Background: Acute renal failure (ARF) in the critically ill is associated with extremely high mortality rates. Understanding the changing spectrum of ARF will be necessary to facilitate quality improvement efforts and to design successful interventional trials.
Methods: We conducted an observational cohort study of 618 patients with ARF in intensive care units at five academic medical centers in the United States. Participants were required to sign (or have a proxy sign) informed consent for data collection. A comprehensive data collection instrument captured more than 800 variables, most on a daily basis, throughout the course of ARF. Patient characteristics, dialysis status, and major outcomes were determined and stratified by clinical site.
Results: The mean age was 59.5 years, 41% were women, and 20% were of minority race or ethnicity. There was extensive comorbidity; 30% had chronic kidney disease, 37% had coronary artery disease, 29% had diabetes mellitus, and 21% had chronic liver disease. Acute renal failure was accompanied by extrarenal organ system failure in most patients, even those who did not require dialysis. Three hundred and ninety-eight (64%) patients required dialysis. The in-hospital mortality rate was 37%, and the rate of mortality or nonrecovery of renal function was 50%. The median hospital length of stay was 25 days (26 days, excluding patients who died).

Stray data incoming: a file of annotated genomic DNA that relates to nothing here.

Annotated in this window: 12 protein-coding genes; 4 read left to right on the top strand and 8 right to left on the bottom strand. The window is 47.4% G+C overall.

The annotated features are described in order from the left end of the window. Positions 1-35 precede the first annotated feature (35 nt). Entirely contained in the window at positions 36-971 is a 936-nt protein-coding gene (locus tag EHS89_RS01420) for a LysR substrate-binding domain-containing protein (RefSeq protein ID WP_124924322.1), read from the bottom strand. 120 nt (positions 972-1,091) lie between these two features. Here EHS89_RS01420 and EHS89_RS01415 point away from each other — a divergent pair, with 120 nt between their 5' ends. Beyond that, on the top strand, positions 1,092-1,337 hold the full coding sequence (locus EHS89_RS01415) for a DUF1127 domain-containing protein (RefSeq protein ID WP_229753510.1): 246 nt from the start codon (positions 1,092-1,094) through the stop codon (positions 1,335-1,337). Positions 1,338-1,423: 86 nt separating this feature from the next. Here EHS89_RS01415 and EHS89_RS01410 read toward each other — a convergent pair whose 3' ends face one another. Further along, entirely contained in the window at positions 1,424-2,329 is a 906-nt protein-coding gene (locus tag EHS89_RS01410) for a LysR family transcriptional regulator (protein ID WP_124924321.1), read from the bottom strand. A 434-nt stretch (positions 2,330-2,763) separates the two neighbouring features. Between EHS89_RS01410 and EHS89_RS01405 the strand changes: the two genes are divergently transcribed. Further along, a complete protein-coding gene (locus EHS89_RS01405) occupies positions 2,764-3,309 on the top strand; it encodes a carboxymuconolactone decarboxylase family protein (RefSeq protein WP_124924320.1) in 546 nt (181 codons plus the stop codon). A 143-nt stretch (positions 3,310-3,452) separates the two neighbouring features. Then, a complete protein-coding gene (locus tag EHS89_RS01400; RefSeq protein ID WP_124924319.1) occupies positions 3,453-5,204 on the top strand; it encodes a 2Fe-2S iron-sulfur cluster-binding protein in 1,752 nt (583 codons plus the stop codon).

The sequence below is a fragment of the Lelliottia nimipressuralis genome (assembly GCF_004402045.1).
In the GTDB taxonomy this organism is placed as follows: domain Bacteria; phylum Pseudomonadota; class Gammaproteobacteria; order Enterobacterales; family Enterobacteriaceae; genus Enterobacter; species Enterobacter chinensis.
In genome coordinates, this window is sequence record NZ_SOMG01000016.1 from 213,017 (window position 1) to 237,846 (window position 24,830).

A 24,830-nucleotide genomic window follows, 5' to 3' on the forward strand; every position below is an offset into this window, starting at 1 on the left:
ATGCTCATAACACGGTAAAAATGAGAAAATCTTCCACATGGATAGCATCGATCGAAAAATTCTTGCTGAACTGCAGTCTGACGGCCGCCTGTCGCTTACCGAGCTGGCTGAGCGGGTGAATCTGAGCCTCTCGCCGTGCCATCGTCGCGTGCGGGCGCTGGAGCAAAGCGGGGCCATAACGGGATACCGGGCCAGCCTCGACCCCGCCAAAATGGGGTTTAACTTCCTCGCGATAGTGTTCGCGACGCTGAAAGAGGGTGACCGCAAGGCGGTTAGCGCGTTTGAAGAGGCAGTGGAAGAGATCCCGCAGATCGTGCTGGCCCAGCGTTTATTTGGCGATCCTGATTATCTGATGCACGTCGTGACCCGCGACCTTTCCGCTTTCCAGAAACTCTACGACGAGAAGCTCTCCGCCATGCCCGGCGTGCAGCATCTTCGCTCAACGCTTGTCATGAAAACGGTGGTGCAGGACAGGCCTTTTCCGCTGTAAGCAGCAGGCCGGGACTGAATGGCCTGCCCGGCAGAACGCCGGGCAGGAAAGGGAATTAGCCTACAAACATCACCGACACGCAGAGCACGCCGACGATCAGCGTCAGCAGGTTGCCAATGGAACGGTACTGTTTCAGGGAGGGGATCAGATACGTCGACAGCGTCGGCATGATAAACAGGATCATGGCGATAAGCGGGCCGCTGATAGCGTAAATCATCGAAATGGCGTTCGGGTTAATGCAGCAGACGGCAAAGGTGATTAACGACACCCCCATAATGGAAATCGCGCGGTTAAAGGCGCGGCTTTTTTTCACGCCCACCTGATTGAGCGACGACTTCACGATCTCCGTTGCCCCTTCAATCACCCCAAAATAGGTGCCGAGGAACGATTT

Conclusion: There is a changing spectrum of ARF in the critically ill, characterized by a large burden of comorbid disease and extensive extrarenal complications, obligating the need for dialysis in the majority of patients. There is wide variation across institutions in patient characteristics and practice patterns. These differences highlight the need for additional multicenter observational and interventional studies in ARF.